SIAM Journal on Discrete Mathematics
Scheduling a set of tasks on a set of machines so as to yield an efficient schedule is a basic problem in computer science and operations research. Most of the research on this problem incorporates the potentially unrealistic assumption that communication between the different machines is instantaneous. In this paper we remove this assumption and study the problem of network scheduling, where each job originates at some node of a network, and in order to be processed at another node must take the time to travel through the network to that node.
Our main contribution is to give approximation algorithms and hardness proofs for fully general forms of the fundamental problems in network scheduling. We consider two basic scheduling objectives: minimizing the makespan and minimizing the average completion time. For the makespan, we prove small constant factor hardness-to-approximate and approximation results. For the average completion time, we give a log-squared approximation algorithm for the most general form of the problem. The techniques used in this approximation are fairly general and have several other applications. For example, we give the first nontrivial approximation algorithm to minimize the average weighted completion time of a set of jobs on related or unrelated machines, with or without a network.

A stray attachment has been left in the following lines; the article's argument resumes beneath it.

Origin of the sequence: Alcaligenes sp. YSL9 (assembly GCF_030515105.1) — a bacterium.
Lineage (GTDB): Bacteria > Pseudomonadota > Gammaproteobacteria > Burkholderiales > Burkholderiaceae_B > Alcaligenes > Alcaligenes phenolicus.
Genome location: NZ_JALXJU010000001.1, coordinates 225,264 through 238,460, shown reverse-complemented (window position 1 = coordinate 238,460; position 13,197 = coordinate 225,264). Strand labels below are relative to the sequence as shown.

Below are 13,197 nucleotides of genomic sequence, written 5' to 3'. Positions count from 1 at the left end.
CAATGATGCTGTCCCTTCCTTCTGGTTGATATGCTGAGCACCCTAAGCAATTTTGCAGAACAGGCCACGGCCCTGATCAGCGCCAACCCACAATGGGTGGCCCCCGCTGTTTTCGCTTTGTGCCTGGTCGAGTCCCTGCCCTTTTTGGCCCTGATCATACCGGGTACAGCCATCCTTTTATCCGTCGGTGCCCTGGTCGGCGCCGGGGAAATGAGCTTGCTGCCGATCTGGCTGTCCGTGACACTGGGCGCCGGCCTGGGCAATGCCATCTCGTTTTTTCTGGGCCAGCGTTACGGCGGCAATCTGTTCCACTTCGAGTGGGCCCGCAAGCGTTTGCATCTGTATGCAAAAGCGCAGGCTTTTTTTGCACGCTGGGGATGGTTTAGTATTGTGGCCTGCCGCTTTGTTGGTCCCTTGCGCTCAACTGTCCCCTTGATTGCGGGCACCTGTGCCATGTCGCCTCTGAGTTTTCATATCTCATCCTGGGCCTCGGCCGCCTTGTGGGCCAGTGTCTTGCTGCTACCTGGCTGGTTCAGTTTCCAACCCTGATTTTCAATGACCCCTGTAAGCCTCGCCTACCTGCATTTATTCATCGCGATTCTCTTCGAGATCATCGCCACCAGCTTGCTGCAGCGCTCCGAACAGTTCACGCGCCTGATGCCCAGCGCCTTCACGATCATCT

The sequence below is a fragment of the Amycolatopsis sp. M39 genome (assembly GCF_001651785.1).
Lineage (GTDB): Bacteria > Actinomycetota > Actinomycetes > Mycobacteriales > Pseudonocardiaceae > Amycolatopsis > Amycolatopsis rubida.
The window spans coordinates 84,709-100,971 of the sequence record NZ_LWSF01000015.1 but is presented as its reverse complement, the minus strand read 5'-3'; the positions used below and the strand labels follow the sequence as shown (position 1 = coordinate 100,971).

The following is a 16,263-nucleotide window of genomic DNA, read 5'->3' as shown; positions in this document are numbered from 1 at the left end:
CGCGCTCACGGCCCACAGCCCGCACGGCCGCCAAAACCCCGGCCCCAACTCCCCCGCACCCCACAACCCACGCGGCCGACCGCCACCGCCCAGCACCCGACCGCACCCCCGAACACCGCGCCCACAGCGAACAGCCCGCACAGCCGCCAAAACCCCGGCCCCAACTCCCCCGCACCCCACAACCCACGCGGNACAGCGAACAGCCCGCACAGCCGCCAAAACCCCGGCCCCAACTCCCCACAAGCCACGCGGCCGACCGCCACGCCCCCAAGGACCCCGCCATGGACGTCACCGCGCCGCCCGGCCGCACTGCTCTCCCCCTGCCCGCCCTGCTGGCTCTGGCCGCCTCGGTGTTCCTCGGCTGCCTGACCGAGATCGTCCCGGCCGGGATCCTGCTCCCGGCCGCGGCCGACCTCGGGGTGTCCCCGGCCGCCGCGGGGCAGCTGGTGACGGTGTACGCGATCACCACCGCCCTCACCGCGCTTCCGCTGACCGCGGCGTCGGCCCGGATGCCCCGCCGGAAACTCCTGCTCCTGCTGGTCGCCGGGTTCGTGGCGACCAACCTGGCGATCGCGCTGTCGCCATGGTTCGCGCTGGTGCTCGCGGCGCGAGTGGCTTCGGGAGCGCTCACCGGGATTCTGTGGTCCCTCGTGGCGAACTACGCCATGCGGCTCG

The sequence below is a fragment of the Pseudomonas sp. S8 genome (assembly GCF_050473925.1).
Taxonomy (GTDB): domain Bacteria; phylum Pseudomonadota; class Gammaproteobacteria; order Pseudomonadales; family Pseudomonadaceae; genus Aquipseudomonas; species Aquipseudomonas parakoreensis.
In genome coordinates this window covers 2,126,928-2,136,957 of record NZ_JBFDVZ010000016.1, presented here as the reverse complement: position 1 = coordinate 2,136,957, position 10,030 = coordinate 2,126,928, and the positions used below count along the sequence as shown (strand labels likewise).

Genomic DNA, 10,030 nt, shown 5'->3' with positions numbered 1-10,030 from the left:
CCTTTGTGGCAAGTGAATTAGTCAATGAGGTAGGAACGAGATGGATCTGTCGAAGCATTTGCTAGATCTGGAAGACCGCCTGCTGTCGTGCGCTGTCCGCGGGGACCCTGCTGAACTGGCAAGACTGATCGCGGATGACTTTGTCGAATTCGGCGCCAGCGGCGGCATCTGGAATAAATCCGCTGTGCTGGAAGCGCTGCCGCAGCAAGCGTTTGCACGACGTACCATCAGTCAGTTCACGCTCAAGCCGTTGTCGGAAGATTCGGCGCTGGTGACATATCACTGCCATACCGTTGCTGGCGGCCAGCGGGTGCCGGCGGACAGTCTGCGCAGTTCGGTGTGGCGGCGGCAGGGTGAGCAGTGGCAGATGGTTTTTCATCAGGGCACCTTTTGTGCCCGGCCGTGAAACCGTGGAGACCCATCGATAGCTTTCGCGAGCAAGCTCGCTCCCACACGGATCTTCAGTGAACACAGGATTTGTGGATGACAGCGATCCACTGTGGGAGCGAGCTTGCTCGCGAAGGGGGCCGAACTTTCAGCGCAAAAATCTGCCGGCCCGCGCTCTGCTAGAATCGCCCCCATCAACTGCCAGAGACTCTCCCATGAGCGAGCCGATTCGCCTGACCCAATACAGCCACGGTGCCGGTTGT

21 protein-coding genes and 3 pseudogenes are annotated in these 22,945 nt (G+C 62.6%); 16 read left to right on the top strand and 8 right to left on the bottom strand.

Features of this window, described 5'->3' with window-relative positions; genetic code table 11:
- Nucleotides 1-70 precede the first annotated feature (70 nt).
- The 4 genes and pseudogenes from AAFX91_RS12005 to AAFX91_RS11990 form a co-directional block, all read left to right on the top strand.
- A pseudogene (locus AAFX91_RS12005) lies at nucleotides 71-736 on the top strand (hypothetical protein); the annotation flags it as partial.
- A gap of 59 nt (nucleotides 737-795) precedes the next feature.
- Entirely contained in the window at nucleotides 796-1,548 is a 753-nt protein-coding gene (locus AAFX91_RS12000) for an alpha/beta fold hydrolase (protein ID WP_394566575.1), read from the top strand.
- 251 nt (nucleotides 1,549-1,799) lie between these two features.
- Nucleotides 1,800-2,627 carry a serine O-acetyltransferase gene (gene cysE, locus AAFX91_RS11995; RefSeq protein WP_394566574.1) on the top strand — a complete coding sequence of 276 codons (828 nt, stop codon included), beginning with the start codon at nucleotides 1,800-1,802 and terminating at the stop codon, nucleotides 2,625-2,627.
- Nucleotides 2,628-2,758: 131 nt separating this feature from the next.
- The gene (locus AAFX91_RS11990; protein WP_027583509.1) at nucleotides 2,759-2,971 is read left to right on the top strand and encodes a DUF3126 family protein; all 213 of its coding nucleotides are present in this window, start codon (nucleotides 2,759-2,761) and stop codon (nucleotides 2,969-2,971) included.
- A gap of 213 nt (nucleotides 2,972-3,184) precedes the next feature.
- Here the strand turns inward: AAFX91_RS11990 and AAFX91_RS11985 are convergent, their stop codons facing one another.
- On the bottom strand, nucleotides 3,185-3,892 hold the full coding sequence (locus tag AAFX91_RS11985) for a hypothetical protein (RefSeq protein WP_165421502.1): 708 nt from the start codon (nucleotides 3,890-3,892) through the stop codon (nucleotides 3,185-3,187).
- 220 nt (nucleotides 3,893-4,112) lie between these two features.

Phillips, Cynthia; Stein, Clifford; and Wein, Joel, "Task Scheduling in Networks" (1997). Open Dartmouth: Faculty Open Access Articles. 3308.